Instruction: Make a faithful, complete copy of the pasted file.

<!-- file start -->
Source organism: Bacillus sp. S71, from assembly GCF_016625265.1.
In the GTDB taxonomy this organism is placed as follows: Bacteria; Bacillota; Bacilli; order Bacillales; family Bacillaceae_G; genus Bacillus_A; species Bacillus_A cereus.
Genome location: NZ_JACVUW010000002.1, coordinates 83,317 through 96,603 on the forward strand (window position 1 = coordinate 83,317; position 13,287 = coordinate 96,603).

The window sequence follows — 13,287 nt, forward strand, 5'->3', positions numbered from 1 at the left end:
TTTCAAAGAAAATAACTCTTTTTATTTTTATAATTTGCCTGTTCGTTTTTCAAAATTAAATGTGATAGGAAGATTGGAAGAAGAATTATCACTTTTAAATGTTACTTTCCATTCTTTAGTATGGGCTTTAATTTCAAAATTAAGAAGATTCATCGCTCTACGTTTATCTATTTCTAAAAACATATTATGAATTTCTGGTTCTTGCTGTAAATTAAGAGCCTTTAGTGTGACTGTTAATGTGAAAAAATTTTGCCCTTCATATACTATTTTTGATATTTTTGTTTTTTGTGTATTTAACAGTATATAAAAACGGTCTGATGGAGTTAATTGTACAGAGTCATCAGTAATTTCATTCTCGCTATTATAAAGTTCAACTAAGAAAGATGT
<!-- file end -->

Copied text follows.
Source organism: Bacillus sp. S71, from assembly GCF_016625265.1.
In the GTDB taxonomy this organism is placed as follows: Bacteria; Bacillota; Bacilli; order Bacillales; family Bacillaceae_G; genus Bacillus_A; species Bacillus_A cereus.
Genome location: NZ_JACVUW010000002.1, coordinates 83,317 through 96,603 on the forward strand (window position 1 = coordinate 83,317; position 13,287 = coordinate 96,603).

The window sequence follows — 13,287 nt, forward strand, 5'->3', positions numbered from 1 at the left end:
TTTCAAAGAAAATAACTCTTTTTATTTTTATAATTTGCCTGTTCGTTTTTCAAAATTAAATGTGATAGGAAGATTGGAAGAAGAATTATCACTTTTAAATGTTACTTTCCATTCTTTAGTATGGGCTTTAATTTCAAAATTAAGAAGATTCATCGCTCTACGTTTATCTATTTCTAAAAACATATTATGAATTTCTGGTTCTTGCTGTAAATTAAGAGCCTTTAGTGTGACTGTTAATGTGAAAAAATTTTGCCCTTCATATACTATTTTTGATATTTTTGTTTTTTGTGTATTTAACAGTATATAAAAACGGTCTGATGGAGTTAATTGTACAGAGTCATCAGTAATTTCATTCTCGCTATTATAAAGTTCAACTAAGAAAGATGT